Source: SmartMoney





Credit Score Variances

4 03 2006

When it comes to your credit score, what most people don’t know is the scoring formulas, criteria and, most importantly, the range of scores is different for a mortgage than for other types of credit. Particularly credit scores generated on the Internet which are notoriously high to cleverly please the person who just paid $30 for it. There are over ten different scoring models from Experian alone that have varying applications in the world of lending. In other words the score a consumer gets on the Internet, at a car dealership, a mortgage company or a credit card are all different because they are not generated by the same software. While they all have similarities, they evaluate and weigh varying information differently, and most importantly have a different scoring scale. And if those discrepancies weren’t enough, consider that the term “credit score” is generically used by Experian and Trans Union because they do not use the FICO scores for their Direct-to-Consumer product. This has misled millions when purchasing their credit reports from these two bureaus. The “credit scores” from these two bureaus are based on completely different models than the FICO score and can differ as much as 100 points in some cases. For example a score of 720 on an Experian Direct-to-Consumer report is of very little use to mortgage lenders who must rely on the findings of the FICO score to qualify a borrower which will undoubtedly be lower. Keep in mind that the bureaus make millions off of their credit scores and do everything feasible to cloud this issue. If you need help with financing, please feel free to contact me. I can put you in touch with Watson Mortgage and can assist you in the process.





Florida Attracts 85 Million+ Visitors; Fuels Demand for Real Estate

4 03 2006

Commercial and residential Realtors with a market niche based on the state’s tourism industry were not disappointed in 2005. The preliminary number of visitors to the state recently released showed a record number of tourists, which fueled demand for single-family homes used for short-term rentals, hotels or related service industries. According to Gov. Jeb Bush, a new record-high of 85.8 million visitors in 2005 represents an increase of 7.6 percent over the same period in 2004, based on research from Visit Florida, the state’s official source for travel planning. It also marks the first time annual visitation to Florida has exceeded the 80 million mark. Domestic travel to Florida increased 7.7 percent to more than 79 million in 2005 with domestic visitors representing 92 percent of total visits. Internationally, an estimated 2.1 million Canadians visited Florida in 2005, an 8.2 percent increase from 2004. Overseas travel to Florida increased by as much as 6.3 percent over 2004, to 4.7 million in 2005.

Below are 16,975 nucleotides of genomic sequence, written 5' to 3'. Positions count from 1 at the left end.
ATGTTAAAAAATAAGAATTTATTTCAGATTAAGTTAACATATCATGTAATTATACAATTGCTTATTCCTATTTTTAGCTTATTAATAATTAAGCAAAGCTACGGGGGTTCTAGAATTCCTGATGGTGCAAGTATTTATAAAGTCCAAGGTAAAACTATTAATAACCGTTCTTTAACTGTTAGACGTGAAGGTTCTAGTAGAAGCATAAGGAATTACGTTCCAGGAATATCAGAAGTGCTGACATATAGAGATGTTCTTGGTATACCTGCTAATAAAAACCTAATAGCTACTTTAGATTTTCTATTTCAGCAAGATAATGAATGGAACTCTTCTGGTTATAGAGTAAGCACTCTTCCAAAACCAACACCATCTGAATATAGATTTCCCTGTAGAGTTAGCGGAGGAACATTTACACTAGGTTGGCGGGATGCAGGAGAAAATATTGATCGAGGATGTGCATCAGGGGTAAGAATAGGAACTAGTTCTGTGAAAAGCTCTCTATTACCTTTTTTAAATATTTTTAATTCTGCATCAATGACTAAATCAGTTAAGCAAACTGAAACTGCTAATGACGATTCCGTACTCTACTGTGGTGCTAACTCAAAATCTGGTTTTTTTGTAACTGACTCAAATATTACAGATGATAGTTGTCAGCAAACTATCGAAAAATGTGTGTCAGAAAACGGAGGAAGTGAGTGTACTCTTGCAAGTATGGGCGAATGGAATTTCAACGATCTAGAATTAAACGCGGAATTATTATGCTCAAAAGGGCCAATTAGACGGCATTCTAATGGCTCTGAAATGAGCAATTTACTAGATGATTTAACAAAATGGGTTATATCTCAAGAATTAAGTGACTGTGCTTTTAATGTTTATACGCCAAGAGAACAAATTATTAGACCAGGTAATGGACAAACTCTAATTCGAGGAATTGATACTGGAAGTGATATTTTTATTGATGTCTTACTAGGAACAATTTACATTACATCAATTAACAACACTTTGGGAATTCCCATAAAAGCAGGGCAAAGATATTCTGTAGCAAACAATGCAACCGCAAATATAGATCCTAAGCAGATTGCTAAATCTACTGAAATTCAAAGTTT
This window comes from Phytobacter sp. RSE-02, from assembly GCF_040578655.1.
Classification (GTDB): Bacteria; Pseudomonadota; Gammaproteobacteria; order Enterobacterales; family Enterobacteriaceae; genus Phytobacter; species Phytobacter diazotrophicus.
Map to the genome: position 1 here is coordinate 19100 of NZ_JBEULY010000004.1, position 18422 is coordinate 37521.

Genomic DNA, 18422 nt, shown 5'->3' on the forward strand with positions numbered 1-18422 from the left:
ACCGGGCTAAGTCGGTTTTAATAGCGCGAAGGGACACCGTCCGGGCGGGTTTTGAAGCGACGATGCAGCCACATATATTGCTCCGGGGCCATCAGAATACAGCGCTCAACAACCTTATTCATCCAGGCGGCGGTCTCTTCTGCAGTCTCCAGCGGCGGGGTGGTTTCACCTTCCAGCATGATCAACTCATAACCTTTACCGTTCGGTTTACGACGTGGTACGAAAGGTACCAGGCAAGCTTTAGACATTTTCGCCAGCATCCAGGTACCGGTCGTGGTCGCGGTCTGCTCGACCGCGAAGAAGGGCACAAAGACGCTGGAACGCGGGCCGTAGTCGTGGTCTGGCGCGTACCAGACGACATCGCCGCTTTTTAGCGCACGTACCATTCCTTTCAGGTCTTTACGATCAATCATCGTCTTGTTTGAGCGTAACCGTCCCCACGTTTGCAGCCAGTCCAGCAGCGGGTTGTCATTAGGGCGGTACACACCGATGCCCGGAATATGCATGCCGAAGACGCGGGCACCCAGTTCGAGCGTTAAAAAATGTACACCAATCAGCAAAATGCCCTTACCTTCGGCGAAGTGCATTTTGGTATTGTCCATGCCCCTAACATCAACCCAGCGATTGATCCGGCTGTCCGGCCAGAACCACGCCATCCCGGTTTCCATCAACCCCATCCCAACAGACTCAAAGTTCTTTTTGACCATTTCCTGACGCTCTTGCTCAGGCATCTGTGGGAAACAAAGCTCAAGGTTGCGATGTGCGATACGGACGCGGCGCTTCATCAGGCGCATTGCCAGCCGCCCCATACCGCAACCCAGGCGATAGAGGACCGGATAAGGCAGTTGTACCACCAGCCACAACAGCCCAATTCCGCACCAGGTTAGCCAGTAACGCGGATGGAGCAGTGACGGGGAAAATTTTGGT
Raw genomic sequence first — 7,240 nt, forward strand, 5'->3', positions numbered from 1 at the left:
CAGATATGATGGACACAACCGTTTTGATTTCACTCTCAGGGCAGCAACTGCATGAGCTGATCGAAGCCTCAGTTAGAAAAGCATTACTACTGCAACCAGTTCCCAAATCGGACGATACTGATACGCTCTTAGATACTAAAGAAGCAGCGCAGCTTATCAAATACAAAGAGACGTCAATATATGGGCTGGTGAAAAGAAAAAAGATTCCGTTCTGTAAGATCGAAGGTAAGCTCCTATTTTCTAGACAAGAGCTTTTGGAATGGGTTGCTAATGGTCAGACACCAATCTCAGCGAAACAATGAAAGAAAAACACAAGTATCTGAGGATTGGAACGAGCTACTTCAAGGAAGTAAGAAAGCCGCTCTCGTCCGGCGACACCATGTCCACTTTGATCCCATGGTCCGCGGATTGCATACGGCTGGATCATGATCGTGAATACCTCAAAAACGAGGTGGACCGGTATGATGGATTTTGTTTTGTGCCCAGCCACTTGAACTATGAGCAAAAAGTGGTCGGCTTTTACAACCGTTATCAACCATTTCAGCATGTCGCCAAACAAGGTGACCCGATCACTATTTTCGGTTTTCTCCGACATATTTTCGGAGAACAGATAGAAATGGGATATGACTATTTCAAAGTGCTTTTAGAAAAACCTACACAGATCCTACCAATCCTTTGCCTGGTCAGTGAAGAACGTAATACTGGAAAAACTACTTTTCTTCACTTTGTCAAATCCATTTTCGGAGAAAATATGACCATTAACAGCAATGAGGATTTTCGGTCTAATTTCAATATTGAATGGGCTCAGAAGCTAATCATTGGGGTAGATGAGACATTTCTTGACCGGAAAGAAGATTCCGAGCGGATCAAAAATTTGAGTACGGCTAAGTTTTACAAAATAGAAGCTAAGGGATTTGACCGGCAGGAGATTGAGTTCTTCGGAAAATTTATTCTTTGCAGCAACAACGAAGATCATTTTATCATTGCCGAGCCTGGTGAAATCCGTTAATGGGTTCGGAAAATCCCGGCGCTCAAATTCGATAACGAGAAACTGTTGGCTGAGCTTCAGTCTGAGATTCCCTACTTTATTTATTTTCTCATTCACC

Florida’s Housing Market Shows Strong Price Gains in January While Sales Ease Off Record Pace

4 03 2006

Coming off several years of blistering home sales at a record pace, Florida’s housing sector followed the national trend in January and showed signs of market adjustments, with a statewide total of 12,815 existing single-family homes sold for a 19 percent decline, according to the Florida Association of Realtors (FAR). Statewide condo sales also slipped, registering an 18 percent decrease from the previous January. Statewide, median prices for existing single-family homes continued to climb. In Jacksonville, home sales in January 2006 dropped 2 percent while median sales price for existing single-family homes rosed 17 percent over a year ago. However, Jacksonville condo sales went up 8 percent in January 2006 and median sales price rose 8 percent from last year. See report.

Housing industry analysts nationwide noted it may take a while for home price growth to cool, following a long period of short supply and sellers accustomed to exceptional price gains. Realtors from across the state report that more homes are available for sale, improving what had been tight inventories in many markets. 2006 FAR President Mike Dooley notes that the market is coming into better balance between buyers and sellers. “For years, many areas in Florida reported tight inventories of homes available for sale,” he says. “Now that buyers are seeing more choices, it’s even more important for both buyers and sellers to seek advice from real estate professionals. With the expertise and services that Realtors bring to the table, they help to bridge any differences between buyers and sellers that may arise during the sales process and work to keep the transaction going smoothly for everyone involved.”

Last month, interest rates for a 30-year fixed-rate mortgage averaged 6.15 percent, up from the average rate of 5.71 percent in January 2005. FAR’s sales figures reflect closings, which typically occur 30 to 90 days after sales contracts are written.

Source: Florida Association of Realtors